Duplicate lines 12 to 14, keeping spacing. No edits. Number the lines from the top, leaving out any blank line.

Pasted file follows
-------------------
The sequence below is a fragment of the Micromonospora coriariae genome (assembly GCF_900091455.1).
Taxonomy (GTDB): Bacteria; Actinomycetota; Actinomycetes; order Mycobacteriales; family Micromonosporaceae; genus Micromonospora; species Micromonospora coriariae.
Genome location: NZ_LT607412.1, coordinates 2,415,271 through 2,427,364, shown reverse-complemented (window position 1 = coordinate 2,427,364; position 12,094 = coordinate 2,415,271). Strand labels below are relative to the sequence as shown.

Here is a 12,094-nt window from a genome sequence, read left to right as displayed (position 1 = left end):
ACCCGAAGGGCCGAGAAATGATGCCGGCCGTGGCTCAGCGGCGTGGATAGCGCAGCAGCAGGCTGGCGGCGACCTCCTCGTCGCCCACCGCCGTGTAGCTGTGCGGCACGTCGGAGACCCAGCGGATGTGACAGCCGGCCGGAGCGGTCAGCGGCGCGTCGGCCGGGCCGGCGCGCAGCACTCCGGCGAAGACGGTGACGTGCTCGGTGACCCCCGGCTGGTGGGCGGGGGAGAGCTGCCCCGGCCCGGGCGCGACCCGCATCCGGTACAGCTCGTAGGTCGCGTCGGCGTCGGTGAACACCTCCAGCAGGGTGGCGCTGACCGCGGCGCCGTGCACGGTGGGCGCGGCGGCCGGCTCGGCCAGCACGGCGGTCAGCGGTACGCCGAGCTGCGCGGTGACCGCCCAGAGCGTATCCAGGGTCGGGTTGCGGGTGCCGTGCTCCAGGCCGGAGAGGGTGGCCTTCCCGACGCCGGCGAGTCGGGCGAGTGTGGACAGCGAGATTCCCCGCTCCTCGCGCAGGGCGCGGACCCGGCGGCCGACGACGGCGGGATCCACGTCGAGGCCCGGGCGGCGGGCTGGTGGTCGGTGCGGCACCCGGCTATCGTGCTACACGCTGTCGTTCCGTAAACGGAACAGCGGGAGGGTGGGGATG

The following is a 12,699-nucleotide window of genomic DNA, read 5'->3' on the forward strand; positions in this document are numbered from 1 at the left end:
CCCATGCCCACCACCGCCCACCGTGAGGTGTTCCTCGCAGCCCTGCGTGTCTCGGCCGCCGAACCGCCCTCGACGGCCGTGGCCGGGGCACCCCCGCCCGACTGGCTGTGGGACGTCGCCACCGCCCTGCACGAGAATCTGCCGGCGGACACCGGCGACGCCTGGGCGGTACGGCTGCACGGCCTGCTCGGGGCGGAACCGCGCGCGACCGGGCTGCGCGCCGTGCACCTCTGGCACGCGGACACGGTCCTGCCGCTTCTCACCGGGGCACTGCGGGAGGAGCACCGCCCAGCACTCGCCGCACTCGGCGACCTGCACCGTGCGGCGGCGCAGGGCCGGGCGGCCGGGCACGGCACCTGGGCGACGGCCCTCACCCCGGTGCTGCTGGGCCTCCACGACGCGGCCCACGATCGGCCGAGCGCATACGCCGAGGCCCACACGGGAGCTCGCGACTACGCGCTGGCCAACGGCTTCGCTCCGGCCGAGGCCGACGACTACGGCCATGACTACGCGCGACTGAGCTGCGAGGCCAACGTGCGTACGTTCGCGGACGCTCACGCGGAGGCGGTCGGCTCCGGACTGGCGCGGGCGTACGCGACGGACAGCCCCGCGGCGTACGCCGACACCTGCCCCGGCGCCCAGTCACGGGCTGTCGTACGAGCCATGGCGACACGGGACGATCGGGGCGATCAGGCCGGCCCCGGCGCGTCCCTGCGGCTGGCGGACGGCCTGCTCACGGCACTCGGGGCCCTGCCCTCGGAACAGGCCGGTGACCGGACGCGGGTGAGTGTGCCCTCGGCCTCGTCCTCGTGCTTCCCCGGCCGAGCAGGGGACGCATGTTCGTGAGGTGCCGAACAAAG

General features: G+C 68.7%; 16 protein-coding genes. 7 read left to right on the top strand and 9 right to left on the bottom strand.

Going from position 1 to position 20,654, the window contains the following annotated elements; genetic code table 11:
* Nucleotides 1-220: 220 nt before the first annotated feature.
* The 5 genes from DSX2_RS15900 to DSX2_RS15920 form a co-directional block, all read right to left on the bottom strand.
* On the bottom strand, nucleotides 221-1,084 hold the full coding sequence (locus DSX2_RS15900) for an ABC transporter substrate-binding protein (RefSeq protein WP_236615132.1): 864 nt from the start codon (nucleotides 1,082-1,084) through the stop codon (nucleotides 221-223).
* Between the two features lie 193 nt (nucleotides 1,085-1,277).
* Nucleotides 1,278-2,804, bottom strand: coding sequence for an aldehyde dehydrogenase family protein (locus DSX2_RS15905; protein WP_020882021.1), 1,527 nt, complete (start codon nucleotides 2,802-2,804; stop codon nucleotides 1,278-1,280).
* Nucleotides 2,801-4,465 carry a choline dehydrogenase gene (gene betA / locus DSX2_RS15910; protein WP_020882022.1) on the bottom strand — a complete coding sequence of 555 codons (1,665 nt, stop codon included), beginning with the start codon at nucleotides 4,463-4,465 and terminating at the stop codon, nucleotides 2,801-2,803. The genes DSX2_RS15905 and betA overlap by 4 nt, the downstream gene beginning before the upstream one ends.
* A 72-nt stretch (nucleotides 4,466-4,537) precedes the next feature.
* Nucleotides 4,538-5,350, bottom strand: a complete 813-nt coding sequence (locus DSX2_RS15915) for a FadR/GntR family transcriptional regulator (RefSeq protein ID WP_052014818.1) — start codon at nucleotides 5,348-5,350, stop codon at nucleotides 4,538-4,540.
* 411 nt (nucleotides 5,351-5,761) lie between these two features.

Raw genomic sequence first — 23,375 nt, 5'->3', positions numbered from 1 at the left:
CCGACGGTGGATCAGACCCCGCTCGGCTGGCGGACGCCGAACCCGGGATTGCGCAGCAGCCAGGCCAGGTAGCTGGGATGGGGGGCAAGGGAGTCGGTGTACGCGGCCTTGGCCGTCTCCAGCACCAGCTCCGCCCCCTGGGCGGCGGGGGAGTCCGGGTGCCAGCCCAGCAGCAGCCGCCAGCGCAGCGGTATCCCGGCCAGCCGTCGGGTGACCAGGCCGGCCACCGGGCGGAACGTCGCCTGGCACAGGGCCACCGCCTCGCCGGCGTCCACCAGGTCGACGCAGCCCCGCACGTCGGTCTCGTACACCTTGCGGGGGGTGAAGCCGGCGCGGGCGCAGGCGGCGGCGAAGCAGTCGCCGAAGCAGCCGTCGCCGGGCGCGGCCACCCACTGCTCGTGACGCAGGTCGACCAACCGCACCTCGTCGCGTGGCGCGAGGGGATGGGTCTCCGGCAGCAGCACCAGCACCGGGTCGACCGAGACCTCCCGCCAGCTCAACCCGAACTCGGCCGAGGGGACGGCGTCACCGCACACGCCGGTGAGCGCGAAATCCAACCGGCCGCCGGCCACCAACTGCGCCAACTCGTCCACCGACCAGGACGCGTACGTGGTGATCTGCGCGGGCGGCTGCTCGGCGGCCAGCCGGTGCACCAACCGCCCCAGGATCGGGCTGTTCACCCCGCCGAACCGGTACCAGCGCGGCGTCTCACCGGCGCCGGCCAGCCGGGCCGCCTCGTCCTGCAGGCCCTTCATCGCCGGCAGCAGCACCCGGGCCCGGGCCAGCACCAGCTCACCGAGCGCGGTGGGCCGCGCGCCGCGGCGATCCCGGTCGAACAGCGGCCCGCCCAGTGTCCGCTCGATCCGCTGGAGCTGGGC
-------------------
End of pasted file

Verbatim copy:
* On the bottom strand, nucleotides 221-1,084 hold the full coding sequence (locus DSX2_RS15900) for an ABC transporter substrate-binding protein (RefSeq protein WP_236615132.1): 864 nt from the start codon (nucleotides 1,082-1,084) through the stop codon (nucleotides 221-223).
* Between the two features lie 193 nt (nucleotides 1,085-1,277).
* Nucleotides 1,278-2,804, bottom strand: coding sequence for an aldehyde dehydrogenase family protein (locus DSX2_RS15905; protein WP_020882021.1), 1,527 nt, complete (start codon nucleotides 2,802-2,804; stop codon nucleotides 1,278-1,280).